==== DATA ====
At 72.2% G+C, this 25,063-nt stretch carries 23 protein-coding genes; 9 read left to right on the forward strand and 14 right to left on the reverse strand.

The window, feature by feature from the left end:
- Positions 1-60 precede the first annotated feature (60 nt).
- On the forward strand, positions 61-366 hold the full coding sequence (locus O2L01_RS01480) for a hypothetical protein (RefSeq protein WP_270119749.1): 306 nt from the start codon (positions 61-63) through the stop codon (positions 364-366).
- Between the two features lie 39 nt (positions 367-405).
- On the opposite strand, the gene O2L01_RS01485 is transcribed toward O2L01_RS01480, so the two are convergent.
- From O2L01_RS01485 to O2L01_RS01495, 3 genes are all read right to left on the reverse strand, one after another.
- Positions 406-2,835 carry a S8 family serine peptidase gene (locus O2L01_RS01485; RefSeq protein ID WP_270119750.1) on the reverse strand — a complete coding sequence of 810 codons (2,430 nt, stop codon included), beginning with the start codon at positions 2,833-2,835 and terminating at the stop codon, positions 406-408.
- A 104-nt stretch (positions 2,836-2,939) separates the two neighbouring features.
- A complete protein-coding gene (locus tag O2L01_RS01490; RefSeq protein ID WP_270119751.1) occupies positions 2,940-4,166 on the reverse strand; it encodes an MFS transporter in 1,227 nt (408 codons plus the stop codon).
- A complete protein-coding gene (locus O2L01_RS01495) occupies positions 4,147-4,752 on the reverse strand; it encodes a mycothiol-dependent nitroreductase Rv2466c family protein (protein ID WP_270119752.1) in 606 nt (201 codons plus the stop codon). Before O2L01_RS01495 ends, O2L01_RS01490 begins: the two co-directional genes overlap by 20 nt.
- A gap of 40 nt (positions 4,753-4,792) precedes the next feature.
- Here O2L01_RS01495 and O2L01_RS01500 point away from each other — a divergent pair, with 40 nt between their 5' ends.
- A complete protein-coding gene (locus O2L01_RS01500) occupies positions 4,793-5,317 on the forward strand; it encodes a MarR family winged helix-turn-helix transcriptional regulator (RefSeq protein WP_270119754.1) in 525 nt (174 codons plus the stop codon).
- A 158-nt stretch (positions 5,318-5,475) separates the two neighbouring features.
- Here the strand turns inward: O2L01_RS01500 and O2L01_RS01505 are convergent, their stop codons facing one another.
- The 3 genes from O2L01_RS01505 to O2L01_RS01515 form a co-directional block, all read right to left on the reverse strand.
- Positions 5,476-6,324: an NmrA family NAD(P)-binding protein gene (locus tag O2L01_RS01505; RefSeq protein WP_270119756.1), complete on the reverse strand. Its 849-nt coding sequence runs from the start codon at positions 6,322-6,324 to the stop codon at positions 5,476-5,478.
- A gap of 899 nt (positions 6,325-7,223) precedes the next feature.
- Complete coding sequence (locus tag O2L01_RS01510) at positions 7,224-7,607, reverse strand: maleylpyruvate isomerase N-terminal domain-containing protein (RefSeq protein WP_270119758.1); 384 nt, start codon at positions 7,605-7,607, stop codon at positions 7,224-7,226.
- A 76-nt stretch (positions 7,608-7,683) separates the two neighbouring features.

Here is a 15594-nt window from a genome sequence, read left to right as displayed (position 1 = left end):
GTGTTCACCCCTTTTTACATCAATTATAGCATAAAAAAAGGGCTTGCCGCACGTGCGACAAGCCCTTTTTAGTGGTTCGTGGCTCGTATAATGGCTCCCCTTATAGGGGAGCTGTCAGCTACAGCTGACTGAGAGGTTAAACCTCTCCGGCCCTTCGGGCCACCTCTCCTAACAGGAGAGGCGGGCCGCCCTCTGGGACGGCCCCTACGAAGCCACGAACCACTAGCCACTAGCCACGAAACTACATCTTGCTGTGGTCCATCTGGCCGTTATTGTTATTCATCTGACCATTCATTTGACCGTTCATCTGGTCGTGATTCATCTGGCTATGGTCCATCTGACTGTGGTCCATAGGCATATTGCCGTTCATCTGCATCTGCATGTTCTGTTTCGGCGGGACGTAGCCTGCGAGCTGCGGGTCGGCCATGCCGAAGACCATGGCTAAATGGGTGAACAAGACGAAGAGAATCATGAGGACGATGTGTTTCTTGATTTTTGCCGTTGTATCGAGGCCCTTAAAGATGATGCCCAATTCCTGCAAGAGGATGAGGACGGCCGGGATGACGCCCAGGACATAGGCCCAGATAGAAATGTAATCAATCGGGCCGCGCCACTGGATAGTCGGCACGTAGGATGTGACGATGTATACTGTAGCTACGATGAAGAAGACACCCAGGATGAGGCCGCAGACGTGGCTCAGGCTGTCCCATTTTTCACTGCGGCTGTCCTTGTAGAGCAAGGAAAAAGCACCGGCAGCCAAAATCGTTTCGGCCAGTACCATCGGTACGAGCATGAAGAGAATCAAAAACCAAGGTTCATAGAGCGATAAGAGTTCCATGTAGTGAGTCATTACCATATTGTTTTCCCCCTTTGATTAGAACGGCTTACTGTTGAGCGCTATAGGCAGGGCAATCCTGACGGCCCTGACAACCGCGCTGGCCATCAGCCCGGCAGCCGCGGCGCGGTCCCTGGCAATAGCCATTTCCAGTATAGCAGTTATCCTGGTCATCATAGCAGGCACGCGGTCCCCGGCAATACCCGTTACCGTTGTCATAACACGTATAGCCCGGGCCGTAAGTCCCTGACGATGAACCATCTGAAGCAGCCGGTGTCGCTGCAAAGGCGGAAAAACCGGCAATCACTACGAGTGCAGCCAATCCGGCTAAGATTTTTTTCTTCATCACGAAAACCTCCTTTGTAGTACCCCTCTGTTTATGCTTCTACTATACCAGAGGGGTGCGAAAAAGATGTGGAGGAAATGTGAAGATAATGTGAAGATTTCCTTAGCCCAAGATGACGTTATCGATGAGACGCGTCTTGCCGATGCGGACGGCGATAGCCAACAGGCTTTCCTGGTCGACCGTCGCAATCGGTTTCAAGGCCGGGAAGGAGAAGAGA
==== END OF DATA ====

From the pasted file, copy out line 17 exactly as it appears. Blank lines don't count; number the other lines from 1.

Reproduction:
- The 3 genes from O2L01_RS01505 to O2L01_RS01515 form a co-directional block, all read right to left on the reverse strand.